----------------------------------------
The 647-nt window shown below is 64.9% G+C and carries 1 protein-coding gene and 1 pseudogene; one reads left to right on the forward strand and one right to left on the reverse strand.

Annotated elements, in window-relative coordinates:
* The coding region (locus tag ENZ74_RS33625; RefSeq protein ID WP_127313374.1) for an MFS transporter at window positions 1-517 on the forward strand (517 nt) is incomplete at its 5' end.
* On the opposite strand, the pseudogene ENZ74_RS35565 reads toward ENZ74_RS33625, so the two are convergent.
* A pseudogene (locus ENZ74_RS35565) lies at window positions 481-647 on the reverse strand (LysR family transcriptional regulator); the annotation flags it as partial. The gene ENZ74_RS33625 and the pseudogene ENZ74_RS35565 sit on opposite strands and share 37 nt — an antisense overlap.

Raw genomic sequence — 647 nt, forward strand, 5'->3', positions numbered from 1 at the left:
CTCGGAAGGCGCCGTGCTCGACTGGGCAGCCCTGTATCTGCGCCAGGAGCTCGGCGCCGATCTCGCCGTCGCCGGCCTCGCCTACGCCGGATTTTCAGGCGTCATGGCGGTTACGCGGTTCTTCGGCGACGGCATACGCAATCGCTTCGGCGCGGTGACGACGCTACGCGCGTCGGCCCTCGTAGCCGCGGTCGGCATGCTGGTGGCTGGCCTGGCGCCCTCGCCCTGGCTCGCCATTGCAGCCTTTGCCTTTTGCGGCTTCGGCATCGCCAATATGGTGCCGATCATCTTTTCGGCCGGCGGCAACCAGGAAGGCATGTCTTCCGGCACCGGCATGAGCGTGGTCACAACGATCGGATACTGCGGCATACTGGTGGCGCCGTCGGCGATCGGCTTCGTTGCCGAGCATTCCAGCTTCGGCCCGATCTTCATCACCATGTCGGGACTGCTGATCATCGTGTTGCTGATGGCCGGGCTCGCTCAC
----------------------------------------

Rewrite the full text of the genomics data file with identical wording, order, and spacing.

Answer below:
The 647-nt window shown below is 64.9% G+C and carries 1 protein-coding gene and 1 pseudogene; one reads left to right on the forward strand and one right to left on the reverse strand.

Annotated elements, in window-relative coordinates:
* The coding region (locus tag ENZ74_RS33625; RefSeq protein ID WP_127313374.1) for an MFS transporter at window positions 1-517 on the forward strand (517 nt) is incomplete at its 5' end.
* On the opposite strand, the pseudogene ENZ74_RS35565 reads toward ENZ74_RS33625, so the two are convergent.
* A pseudogene (locus ENZ74_RS35565) lies at window positions 481-647 on the reverse strand (LysR family transcriptional regulator); the annotation flags it as partial. The gene ENZ74_RS33625 and the pseudogene ENZ74_RS35565 sit on opposite strands and share 37 nt — an antisense overlap.

Raw genomic sequence — 647 nt, forward strand, 5'->3', positions numbered from 1 at the left:
CTCGGAAGGCGCCGTGCTCGACTGGGCAGCCCTGTATCTGCGCCAGGAGCTCGGCGCCGATCTCGCCGTCGCCGGCCTCGCCTACGCCGGATTTTCAGGCGTCATGGCGGTTACGCGGTTCTTCGGCGACGGCATACGCAATCGCTTCGGCGCGGTGACGACGCTACGCGCGTCGGCCCTCGTAGCCGCGGTCGGCATGCTGGTGGCTGGCCTGGCGCCCTCGCCCTGGCTCGCCATTGCAGCCTTTGCCTTTTGCGGCTTCGGCATCGCCAATATGGTGCCGATCATCTTTTCGGCCGGCGGCAACCAGGAAGGCATGTCTTCCGGCACCGGCATGAGCGTGGTCACAACGATCGGATACTGCGGCATACTGGTGGCGCCGTCGGCGATCGGCTTCGTTGCCGAGCATTCCAGCTTCGGCCCGATCTTCATCACCATGTCGGGACTGCTGATCATCGTGTTGCTGATGGCCGGGCTCGCTCAC